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The Internet as a god and propaganda tool for cults

DAVIS

From San Francisco Bureau Chief Greg Lefevre

SAN FRANCISCO (CNN) -- Internet writer Erik Davis says the Internet by its nature seems infinite and ethereal, almost a deity in itself.

"In many ways we're sort of creating a 'deus ex machina,' a great machine that is penetrating and connecting in with more and more of our lives. In that sense there's something like a terrestrial god about it," he said.

But he and other experts fear that this infinite and ethereal place has become the new location of choice for cult recruiters. Its god-like appearance is deceptive, and can be dangerous, especially in the hands of often-naive Web users.

That's exactly why psychology professor Margaret Singer says surfers should be on guard against cult recruiters on the Web. "They've been tricked and deceived and they're too trusting," she said.

Writer Davis also warns of the dangers facing so called "Techno-Pagans," those who ascribe too much power to what they find on the Internet. "It's -- in a certain sense -- the ultimate technology," he said. "At the same time it resurrects sort of an older feeling about liberation from the body, about moving into a kind of virtual fantasy land."

SINGER

Bright users, cheap medium

Experts tell CNN Interactive the Internet is economical for cults. Internet e-mail is cheap, and it keeps cult members hooked, wherever they are, with messages of support and propaganda. And computer cults may not have to rent land or buildings.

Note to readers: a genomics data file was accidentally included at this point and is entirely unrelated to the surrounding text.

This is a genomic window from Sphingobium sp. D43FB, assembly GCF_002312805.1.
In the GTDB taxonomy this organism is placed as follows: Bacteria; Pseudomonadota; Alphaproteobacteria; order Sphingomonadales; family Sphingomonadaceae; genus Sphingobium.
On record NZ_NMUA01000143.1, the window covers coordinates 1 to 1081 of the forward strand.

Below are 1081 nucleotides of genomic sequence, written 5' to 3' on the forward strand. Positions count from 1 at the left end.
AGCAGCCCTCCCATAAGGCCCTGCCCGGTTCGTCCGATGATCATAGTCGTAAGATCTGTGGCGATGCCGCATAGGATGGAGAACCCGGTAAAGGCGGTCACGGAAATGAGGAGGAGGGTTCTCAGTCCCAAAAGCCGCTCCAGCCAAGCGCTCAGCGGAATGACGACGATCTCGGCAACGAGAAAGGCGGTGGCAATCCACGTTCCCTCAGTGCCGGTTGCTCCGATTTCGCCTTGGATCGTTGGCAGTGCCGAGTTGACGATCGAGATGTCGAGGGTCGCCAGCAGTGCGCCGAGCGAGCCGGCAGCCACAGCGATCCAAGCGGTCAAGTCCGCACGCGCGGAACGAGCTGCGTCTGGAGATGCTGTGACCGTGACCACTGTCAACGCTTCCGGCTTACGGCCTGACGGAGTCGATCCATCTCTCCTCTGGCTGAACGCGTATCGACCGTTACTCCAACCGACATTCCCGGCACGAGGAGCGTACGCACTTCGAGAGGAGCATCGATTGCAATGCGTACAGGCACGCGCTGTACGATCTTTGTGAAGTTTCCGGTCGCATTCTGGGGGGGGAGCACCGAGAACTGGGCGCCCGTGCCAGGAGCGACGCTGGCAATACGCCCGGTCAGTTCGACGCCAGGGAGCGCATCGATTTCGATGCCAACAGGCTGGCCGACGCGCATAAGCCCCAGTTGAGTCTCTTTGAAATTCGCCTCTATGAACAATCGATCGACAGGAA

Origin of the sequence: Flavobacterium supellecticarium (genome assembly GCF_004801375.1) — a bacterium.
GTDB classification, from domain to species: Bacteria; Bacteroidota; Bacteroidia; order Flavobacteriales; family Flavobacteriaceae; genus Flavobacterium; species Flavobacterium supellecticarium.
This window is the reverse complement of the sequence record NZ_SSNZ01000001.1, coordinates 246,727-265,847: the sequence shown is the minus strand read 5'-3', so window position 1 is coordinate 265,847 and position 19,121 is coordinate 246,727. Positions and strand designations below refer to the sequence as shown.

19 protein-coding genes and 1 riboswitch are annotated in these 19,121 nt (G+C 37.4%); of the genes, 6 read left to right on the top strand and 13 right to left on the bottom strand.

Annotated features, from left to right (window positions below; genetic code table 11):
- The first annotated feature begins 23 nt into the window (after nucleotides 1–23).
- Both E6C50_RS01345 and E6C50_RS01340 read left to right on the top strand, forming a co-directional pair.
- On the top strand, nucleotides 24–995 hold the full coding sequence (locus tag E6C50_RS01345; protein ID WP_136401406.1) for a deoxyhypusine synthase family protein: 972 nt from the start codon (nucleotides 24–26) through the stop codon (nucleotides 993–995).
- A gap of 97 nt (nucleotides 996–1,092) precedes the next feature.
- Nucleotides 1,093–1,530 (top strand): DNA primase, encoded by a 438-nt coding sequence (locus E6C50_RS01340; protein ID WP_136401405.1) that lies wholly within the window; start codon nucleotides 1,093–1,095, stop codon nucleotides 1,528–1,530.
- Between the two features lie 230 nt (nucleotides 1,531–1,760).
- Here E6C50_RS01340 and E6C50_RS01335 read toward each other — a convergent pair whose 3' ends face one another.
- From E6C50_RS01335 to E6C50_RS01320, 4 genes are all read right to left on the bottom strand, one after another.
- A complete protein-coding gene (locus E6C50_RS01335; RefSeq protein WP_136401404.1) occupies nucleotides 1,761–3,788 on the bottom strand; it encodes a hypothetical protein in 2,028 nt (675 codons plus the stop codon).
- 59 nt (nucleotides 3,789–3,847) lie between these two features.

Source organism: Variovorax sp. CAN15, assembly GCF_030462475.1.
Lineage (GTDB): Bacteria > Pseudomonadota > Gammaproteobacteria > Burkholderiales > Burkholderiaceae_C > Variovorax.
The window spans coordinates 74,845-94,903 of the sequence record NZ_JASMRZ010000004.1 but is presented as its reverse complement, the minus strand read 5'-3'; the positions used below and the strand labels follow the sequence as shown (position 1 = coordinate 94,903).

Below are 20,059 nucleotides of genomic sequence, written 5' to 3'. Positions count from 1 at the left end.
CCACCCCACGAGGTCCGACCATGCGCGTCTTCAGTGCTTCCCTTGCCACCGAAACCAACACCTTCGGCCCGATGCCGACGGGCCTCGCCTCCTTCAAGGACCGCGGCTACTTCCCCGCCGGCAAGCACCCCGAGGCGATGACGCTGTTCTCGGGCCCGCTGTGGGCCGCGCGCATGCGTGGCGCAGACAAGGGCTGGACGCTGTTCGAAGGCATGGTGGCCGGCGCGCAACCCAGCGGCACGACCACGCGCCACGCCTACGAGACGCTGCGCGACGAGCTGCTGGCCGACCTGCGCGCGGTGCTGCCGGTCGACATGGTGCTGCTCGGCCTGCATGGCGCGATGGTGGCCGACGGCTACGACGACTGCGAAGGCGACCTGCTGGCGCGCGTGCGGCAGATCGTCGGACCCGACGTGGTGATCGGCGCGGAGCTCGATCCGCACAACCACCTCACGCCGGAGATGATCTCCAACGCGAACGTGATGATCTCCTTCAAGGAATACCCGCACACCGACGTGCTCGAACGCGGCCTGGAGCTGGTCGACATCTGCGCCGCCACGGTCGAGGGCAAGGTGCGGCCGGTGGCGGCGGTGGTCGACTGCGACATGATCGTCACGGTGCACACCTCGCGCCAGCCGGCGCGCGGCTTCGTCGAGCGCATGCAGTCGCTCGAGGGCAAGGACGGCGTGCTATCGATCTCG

The Internet becomes their virtual commune.

People who spend a lot of time on computers may be more at risk, suggests Davis, who writes articles on techno-cults for Wired Magazine.

"Working around computers more and more, and identifying more and more of your life with what's happening on the other side of the screen, has a very a very disassociative effect. One can lose touch with maybe the immediate physical reality, or the social, larger culture outside of you," he said.

"You can imagine very well people who already have a cult-like bond, using the Internet and their relationship to computers to even further pull themselves away from what the rest of us consider the real world."

Singer, an emeritus professor of psychology at the University of California at Berkeley says cult joiners often have little or no "street smarts." "College-age and young working types spend hours in front of their computers and the only friendships they have are other people on the computer. And they're open to being too trusting and thinking what they read is true."

Web encourages 'niche cultures'

silverman

Steve Silberman, who monitors hundreds of religious and cult web sites at Hotwired in San Francisco, says the Web encourages the development of "niche cultures."

"You can use search engines to find other people who are interested in the same thing that you are. You can find phrases on Web pages that are associated with your interests and then use the mailing addresses on those pages to get in touch with the people behind them."

Davis says the power of the Net is seductive. "They can very easily create a fantasy world, or fantasy story about who they are, what their purpose is on Earth, and what the purpose is, of computers."

New techniques, same results

Silberman says many cults look for computer savvy devotees, because they can build a cottage industry around the cult and allow it to become self-sufficient. For example, the Rancho Santa Fe group earned income by designing Web pages for other companies.

"They can make a lot of money, they can give a lot of it to whatever group they are in and they don't have to live by the rules of standard society," he said.

Singer agreed. "What the cults want to recruit are average, normal, bright people and especially, in recent years, people with technical skills, like computer skills. And often, they haven't become street smart. And they're too gullible."

The techniques may be new but the results are often the same. Cult members lose their freedom, often their money.

And sometimes, their lives.

Correspondent Don Knapp contributed to this report.

 
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